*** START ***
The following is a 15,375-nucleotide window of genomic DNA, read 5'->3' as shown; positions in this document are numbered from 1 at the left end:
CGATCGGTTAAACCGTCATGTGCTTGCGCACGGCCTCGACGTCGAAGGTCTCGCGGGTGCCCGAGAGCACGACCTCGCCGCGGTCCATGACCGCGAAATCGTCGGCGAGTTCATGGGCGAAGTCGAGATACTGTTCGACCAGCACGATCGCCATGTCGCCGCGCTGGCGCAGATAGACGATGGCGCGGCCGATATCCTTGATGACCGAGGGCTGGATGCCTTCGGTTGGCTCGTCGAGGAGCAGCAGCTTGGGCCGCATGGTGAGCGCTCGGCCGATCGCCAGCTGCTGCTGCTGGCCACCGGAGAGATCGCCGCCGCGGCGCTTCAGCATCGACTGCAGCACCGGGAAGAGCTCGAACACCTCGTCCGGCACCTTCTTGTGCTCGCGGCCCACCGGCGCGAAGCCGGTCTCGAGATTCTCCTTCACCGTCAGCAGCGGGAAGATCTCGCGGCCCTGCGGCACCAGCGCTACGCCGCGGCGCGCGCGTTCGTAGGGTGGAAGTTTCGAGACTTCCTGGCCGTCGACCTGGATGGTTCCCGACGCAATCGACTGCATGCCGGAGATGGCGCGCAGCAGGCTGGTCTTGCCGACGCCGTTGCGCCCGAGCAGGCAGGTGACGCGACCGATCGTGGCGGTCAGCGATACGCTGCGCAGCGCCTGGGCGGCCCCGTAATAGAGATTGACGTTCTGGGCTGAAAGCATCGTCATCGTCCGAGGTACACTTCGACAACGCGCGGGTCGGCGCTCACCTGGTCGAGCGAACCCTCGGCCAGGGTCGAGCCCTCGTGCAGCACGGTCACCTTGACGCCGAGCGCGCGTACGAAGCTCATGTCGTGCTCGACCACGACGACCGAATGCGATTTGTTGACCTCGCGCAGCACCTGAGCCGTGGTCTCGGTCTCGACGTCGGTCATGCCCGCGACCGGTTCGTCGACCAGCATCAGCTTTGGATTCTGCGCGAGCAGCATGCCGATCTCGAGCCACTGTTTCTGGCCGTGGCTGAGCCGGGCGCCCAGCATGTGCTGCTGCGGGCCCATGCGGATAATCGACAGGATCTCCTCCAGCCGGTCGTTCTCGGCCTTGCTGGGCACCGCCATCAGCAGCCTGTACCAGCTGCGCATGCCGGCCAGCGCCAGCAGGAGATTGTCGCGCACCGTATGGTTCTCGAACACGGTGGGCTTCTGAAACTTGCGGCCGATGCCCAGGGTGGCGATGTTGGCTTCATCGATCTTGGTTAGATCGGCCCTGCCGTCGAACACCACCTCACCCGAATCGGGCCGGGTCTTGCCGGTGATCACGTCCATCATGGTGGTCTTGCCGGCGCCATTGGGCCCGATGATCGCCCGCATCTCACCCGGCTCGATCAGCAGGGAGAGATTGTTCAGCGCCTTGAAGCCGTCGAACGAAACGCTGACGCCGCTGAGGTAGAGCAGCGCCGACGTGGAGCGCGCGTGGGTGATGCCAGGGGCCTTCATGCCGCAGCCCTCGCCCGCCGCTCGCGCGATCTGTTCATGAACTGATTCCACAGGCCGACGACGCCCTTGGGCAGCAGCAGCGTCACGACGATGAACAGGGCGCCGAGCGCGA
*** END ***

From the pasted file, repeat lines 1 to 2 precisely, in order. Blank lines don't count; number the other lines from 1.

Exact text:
The following is a 15,375-nucleotide window of genomic DNA, read 5'->3' as shown; positions in this document are numbered from 1 at the left end:
CGATCGGTTAAACCGTCATGTGCTTGCGCACGGCCTCGACGTCGAAGGTCTCGCGGGTGCCCGAGAGCACGACCTCGCCGCGGTCCATGACCGCGAAATCGTCGGCGAGTTCATGGGCGAAGTCGAGATACTGTTCGACCAGCACGATCGCCATGTCGCCGCGCTGGCGCAGATAGACGATGGCGCGGCCGATATCCTTGATGACCGAGGGCTGGATGCCTTCGGTTGGCTCGTCGAGGAGCAGCAGCTTGGGCCGCATGGTGAGCGCTCGGCCGATCGCCAGCTGCTGCTGCTGGCCACCGGAGAGATCGCCGCCGCGGCGCTTCAGCATCGACTGCAGCACCGGGAAGAGCTCGAACACCTCGTCCGGCACCTTCTTGTGCTCGCGGCCCACCGGCGCGAAGCCGGTCTCGAGATTCTCCTTCACCGTCAGCAGCGGGAAGATCTCGCGGCCCTGCGGCACCAGCGCTACGCCGCGGCGCGCGCGTTCGTAGGGTGGAAGTTTCGAGACTTCCTGGCCGTCGACCTGGATGGTTCCCGACGCAATCGACTGCATGCCGGAGATGGCGCGCAGCAGGCTGGTCTTGCCGACGCCGTTGCGCCCGAGCAGGCAGGTGACGCGACCGATCGTGGCGGTCAGCGATACGCTGCGCAGCGCCTGGGCGGCCCCGTAATAGAGATTGACGTTCTGGGCTGAAAGCATCGTCATCGTCCGAGGTACACTTCGACAACGCGCGGGTCGGCGCTCACCTGGTCGAGCGAACCCTCGGCCAGGGTCGAGCCCTCGTGCAGCACGGTCACCTTGACGCCGAGCGCGCGTACGAAGCTCATGTCGTGCTCGACCACGACGACCGAATGCGATTTGTTGACCTCGCGCAGCACCTGAGCCGTGGTCTCGGTCTCGACGTCGGTCATGCCCGCGACCGGTTCGTCGACCAGCATCAGCTTTGGATTCTGCGCGAGCAGCATGCCGATCTCGAGCCACTGTTTCTGGCCGTGGCTGAGCCGGGCGCCCAGCATGTGCTGCTGCGGGCCCATGCGGATAATCGACAGGATCTCCTCCAGCCGGTCGTTCTCGGCCTTGCTGGGCACCGCCATCAGCAGCCTGTACCAGCTGCGCATGCCGGCCAGCGCCAGCAGGAGATTGTCGCGCACCGTATGGTTCTCGAACACGGTGGGCTTCTGAAACTTGCGGCCGATGCCCAGGGTGGCGATGTTGGCTTCATCGATCTTGGTTAGATCGGCCCTGCCGTCGAACACCACCTCACCCGAATCGGGCCGGGTCTTGCCGGTGATCACGTCCATCATGGTGGTCTTGCCGGCGCCATTGGGCCCGATGATCGCCCGCATCTCACCCGGCTCGATCAGCAGGGAGAGATTGTTCAGCGCCTTGAAGCCGTCGAACGAAACGCTGACGCCGCTGAGGTAGAGCAGCGCCGACGTGGAGCGCGCGTGGGTGATGCCAGGGGCCTTCATGCCGCAGCCCTCGCCCGCCGCTCGCGCGATCTGTTCATGAACTGATTCCACAGGCCGACGACGCCCTTGGGCAGCAGCAGCGTCACGACGATGAACAGGGCGCCGAGCGCGA